I, Tonya (2017)
Directed by Craig Gillespie
Produced by Tom Ackerley, Margot Robbie, Steven Rogers, Bryan Unkeless
Written by Steven Rogers
Cinematography by Nicholas Karakatsanis
Edited by Tatiana S. Riegel
Library DVD (1:59)
“Why can’t it just be about the skating?”
Figure skater Tonya Harding (Margot Robbie) asks this question to a panel of judges just after she has clearly given a superb performance on the ice. She’s given safe, pat answers that allow the judges to weasel out of the real answer, the answer a different judge later gives Tonya in a parking garage as he’s attempting to make a clean escape: you don’t fit the image we’re looking for.
I, Tonya is a marvel of a film, somewhat like Harding herself: it meets audiences on its own terms, not theirs. It follows the rules, but breaks them just enough to make you think it might collapse, but doesn’t. It’s darkly comedic and sometimes over-the-top, but never loses sight of its focus, and let’s make this clear: that focus is not on Tonya Harding.
Anyone who was even halfway paying attention in the 1990s will know the story of Tonya Harding, the Nancy Kerrigan scandal (the “incident”), and the media circus that surrounded it. I won’t rehash it here. You can read the Wikipedia article or just watch the movie. The short version? Tonya was a poor kid from a single-parent home with an abusive mom who constantly pushed her to become a competitive skater. Despite an enormous amount of work and considerable talent, Tonya didn’t convey the “look” of a figure skater. Her unkempt frizzy blonde hair wasn’t acceptable, her homemade outfits weren’t elegant enough, she was crude, she had no cultural panache. She simply didn’t fit in and never would, unless she could become so good that people couldn’t ignore her.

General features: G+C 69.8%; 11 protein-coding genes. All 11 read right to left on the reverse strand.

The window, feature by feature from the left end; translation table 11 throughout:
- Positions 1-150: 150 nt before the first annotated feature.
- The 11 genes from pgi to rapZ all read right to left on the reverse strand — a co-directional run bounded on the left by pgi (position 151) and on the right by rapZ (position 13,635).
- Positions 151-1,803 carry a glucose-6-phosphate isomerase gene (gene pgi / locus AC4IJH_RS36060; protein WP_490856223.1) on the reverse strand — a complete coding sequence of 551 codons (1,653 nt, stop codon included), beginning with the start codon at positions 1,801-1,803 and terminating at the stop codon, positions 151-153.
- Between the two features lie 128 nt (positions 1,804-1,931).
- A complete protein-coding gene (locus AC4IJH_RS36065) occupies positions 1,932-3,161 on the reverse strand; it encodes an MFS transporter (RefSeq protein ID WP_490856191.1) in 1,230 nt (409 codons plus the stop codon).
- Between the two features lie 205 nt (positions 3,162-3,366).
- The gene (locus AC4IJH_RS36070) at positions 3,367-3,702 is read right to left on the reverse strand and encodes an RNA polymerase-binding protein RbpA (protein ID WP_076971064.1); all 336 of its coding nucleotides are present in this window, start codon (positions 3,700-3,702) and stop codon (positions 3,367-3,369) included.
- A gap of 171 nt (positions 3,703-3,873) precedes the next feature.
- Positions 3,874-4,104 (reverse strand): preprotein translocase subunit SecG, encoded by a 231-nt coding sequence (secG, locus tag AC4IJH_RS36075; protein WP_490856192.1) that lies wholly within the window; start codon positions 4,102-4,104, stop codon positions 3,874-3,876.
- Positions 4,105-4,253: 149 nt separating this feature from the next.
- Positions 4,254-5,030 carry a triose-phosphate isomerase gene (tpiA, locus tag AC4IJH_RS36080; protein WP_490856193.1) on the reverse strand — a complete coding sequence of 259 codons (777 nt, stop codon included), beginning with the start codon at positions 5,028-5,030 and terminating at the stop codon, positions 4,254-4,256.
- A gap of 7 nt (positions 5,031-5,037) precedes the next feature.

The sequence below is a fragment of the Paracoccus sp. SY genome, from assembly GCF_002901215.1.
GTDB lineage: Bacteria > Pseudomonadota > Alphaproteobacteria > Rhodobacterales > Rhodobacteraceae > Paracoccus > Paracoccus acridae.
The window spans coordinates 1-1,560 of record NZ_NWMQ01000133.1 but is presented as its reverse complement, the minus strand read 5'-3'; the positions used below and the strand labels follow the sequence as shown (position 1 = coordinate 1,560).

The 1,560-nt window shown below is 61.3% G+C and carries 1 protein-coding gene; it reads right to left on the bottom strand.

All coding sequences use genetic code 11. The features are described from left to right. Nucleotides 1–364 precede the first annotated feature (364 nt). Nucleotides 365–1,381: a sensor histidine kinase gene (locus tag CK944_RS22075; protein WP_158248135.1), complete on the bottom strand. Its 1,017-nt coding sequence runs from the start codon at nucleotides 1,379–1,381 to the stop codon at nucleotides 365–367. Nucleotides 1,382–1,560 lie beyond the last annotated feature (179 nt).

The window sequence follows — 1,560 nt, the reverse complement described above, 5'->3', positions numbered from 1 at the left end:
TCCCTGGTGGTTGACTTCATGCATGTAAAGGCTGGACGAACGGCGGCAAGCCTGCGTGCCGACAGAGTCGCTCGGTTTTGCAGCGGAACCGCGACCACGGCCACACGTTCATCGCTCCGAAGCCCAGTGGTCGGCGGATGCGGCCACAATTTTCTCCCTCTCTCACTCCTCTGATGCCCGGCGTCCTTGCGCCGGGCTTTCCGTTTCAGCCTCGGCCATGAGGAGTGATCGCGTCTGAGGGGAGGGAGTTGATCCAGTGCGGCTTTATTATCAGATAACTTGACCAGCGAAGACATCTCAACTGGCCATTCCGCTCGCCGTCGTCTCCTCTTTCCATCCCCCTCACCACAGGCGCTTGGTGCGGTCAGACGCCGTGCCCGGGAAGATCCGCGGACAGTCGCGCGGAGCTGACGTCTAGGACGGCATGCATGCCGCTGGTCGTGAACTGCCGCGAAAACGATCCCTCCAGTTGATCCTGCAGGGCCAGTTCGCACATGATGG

But would even that be enough?
The film begins in a pseudo-documentary style that introduces us to all the principal players: Tonya’s mother LaVona (Allison Janney), Tonya’s husband Jeff Gillooly (Sebastian Stan), Gillooly’s friend and “mastermind” of the Nancy Kerrigan debacle, Shawn Eckhardt (Paul Walter Hauser), and, of course, Tonya herself, who narrates the story, giving us frequent commentary. In fact, many characters provide ongoing commentary by breaking the fourth wall, looking into the camera, delivering justification, excuses, and “This is what I was thinking” moments. It’s at this point that some audiences may feel they’re in the midst of a dark comedy and only in the midst of a dark comedy. A rock soundtrack (songs like Cliff Richard’s “Devil Woman,” Supertramp’s “Goodbye Stranger,” Fleetwood Mac’s “Romeo and Juliet”) further alerts audiences that they’ve been here before.